Right after he was hired, Towers took offers for Upton. There was never a need to get Upton out of town because he was a malcontent, overrated or lazy. They were performing due diligence by seeing what they could get for him and if some club offered a Herschel Walker package, they’d trade him. It snowballed to the degree that they not only had to move Upton, but they had to formulate an excuse to justify it while simultaneously explaining their overpay for Cody Ross by saying that Upton wasn’t the grinding type of player they wanted their version of the Diamondbacks to exemplify. Gibson quickly ran away from the idea that he didn’t want Upton, leaving Towers and Kendrick as the likely culprits in the move and, as I said before, Towers didn’t want to trade Upton as a matter of course, he was simply seeing what was out there.

So now what?

The return for Upton is haphazard and odd. When they initially tossed his name out as negotiable, they wanted a huge package for their future. The trade they made with the Braves is a now-and-later deal. They received Martin Prado, who will fill a hole at third base, but is a free agent at the end of the season and wants a lot of money. The Diamondbacks have said they want to sign Prado and hope to get an extension done quickly, putting themselves in another precarious position similar to the one they dove headfirst into with Upton. Prado is a fine, versatile player with speed, power and defense and will help them in 2013.

They also received shortstop Nick Ahmed, third baseman Brandon Drury, righty pitcher Zeke Spruill, and righty pitcher Randall Delgado. It’s a solid return. Delgado, with his deceptive shotgun windup, has the stuff to be a big winner. You can read about the young players here on Baseball America.

There is a “but” and it’s a big one.

It’s a good trade, BUT what was the point? The problem for the Diamondbacks is that this increases the perception of ambiguity. Are they building for the future with the young players? Are they trying to win now? If Prado doesn’t sign, are they going to see where they are at mid-season and spin him off in a trade if they’re not contending or if they are, will they use this excess of young shortstops with Ahmed and Didi Gregorius to get veteran help?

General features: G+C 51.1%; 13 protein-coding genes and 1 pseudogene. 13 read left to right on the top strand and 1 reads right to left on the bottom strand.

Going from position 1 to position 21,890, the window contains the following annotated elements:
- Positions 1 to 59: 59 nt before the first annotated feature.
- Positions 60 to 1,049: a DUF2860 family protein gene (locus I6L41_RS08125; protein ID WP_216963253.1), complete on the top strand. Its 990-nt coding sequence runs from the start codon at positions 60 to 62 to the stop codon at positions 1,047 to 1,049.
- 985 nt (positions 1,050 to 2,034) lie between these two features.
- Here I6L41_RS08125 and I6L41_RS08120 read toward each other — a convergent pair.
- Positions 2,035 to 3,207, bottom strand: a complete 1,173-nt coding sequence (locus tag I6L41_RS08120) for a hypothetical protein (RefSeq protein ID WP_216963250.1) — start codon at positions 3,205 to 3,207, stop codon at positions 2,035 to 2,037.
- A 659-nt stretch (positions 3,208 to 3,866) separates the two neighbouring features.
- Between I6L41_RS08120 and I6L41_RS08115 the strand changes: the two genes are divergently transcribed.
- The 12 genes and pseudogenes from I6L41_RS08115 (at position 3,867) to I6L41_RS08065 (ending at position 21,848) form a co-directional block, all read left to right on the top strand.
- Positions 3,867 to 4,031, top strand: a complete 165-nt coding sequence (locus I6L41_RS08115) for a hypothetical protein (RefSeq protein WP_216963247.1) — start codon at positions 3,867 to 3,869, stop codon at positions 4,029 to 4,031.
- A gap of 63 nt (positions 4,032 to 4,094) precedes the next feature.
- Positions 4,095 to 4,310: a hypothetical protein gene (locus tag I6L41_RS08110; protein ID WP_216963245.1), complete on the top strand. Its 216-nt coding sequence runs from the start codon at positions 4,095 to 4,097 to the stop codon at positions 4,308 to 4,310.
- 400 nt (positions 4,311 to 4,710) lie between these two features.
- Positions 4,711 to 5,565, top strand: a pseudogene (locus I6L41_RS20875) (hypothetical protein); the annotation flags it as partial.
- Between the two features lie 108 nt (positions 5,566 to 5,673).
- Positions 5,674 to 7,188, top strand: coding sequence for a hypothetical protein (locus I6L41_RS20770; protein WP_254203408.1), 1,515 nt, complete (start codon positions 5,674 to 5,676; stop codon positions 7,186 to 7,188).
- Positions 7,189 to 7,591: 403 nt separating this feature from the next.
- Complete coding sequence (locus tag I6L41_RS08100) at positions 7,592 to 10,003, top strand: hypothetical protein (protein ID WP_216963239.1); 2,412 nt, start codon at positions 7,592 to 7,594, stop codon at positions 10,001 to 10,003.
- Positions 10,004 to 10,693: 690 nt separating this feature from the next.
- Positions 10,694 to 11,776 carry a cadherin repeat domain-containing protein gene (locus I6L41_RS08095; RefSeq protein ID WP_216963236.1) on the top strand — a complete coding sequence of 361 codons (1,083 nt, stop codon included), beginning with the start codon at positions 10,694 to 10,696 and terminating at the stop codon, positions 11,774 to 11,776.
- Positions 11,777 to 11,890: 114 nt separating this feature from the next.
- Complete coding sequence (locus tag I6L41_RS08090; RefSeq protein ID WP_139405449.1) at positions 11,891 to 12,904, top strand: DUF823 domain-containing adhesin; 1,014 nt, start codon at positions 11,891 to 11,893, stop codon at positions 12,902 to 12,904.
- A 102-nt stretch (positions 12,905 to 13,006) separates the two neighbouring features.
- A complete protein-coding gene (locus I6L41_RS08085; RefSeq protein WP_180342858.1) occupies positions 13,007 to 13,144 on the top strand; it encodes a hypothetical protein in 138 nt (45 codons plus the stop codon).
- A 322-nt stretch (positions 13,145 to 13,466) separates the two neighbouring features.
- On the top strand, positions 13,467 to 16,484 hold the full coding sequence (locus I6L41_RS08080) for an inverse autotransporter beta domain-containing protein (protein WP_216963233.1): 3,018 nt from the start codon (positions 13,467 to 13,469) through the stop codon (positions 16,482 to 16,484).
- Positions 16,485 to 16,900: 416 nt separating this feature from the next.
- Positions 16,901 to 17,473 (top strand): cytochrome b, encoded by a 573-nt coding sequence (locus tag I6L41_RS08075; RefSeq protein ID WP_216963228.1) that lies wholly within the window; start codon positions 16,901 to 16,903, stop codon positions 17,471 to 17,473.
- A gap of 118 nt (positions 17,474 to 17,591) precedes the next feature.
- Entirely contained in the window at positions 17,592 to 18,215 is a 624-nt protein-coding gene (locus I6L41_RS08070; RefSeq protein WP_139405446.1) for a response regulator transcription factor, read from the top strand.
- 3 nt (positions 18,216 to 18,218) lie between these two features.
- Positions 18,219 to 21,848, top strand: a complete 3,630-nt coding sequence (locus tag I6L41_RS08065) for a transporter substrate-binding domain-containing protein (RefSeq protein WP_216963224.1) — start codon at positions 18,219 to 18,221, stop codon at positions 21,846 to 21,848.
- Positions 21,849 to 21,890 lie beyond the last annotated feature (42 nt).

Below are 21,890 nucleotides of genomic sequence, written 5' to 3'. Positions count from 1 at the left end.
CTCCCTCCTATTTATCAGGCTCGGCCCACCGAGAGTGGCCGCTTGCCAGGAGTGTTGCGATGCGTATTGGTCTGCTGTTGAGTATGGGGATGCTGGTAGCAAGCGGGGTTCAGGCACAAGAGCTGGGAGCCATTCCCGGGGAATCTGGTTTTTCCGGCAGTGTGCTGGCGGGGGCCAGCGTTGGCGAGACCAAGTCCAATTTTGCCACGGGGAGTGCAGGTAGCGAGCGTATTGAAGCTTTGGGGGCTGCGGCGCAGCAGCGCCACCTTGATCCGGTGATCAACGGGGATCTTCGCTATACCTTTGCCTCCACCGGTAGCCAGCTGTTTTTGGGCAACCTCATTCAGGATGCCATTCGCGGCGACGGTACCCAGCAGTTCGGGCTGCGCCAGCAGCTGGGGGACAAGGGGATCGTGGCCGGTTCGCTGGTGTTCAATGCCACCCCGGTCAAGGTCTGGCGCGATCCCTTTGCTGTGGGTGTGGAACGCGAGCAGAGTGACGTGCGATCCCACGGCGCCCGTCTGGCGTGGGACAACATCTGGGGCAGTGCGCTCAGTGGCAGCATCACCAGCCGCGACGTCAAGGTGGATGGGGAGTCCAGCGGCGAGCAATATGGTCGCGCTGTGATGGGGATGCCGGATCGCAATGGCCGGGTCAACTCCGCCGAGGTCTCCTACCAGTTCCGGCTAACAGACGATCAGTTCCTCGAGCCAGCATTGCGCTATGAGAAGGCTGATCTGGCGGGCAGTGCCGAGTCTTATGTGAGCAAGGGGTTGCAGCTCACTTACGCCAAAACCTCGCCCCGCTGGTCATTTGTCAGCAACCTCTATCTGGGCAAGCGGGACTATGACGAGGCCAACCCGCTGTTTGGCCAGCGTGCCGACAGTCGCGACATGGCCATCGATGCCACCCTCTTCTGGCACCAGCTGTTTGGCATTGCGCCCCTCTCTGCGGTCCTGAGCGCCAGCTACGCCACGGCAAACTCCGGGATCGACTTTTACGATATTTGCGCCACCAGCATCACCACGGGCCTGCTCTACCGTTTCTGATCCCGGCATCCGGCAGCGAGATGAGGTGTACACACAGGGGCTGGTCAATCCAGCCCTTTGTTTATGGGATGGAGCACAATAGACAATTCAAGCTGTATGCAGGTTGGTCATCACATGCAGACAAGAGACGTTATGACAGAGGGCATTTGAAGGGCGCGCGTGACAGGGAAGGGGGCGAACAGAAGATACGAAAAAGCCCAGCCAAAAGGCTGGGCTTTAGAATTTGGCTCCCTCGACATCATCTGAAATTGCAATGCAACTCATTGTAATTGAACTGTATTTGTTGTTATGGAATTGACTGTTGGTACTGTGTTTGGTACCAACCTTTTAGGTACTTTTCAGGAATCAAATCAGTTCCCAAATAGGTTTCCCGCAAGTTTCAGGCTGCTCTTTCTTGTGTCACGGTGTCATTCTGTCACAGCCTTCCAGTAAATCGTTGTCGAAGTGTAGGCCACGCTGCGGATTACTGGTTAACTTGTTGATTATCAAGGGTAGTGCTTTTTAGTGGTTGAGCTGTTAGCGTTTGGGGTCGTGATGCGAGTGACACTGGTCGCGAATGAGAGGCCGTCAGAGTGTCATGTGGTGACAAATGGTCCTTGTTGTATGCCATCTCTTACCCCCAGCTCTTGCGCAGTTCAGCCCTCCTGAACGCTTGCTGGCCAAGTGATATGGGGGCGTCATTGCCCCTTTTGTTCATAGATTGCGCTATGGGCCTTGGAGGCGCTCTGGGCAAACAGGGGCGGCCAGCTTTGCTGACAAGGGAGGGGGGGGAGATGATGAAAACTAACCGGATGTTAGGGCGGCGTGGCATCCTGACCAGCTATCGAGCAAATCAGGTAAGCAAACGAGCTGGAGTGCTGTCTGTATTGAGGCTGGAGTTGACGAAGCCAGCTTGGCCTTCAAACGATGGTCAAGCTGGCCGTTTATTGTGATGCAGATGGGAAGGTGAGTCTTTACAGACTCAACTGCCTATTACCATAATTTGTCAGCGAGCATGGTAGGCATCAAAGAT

A lack of definition is the hallmark of an absence of planning. The Diamondbacks may have had a plan when Towers was hired. One would assume he presented said plan to get the job. There’s no evident plan anymore. It’s an unsustainable tapdance to adapt to the on-the-fly alterations. The intention was to build slowly while being competitive. The new construct was rushed and adjusted due to situational concerns. The structure has become a box without a sufficient escape route. They’d better learn to live in it, because they have nowhere else to go. It might be good. Then again, it might not.

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Stat Guy Strong Arm

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Dave Cameron of USS Mariner and Fangraphs provides this prescription to begin fixing the Mariners woes for 2012.

Here’s the clip from the above link:

Transactions

Trade RHP Michael Pineda, RHP Brandon League, OF Greg Halman, 3B Chone Figgins (with Seattle absorbing $16 of remaining $17 million on Figgins’ contract), and SS Carlos Triunfel to Cincinnati for 1B Joey Votto and C Yasmani Grandal.

Trade 1B Mike Carp to Milwaukee for 3B Casey McGehee and RHP Marco Estrada.

Trade OF Michael Saunders and RHP Dan Cortes to Florida for RHP Chris Volstad.

Trade LHP Cesar Jimenez to New York for OF Angel Pagan.

Sign Chris Snyder to a 1 year, $3 million contract.

Sign Erik Bedard to a 1 year, $4 million contract.

Sign Jamie Moyer to a 1 year, $500,000 contract.

That’s only part one; I can’t wait for part two. Maybe there he’ll send Miguel Olivo and Brendan Ryan to the Yankees for Jesus Montero.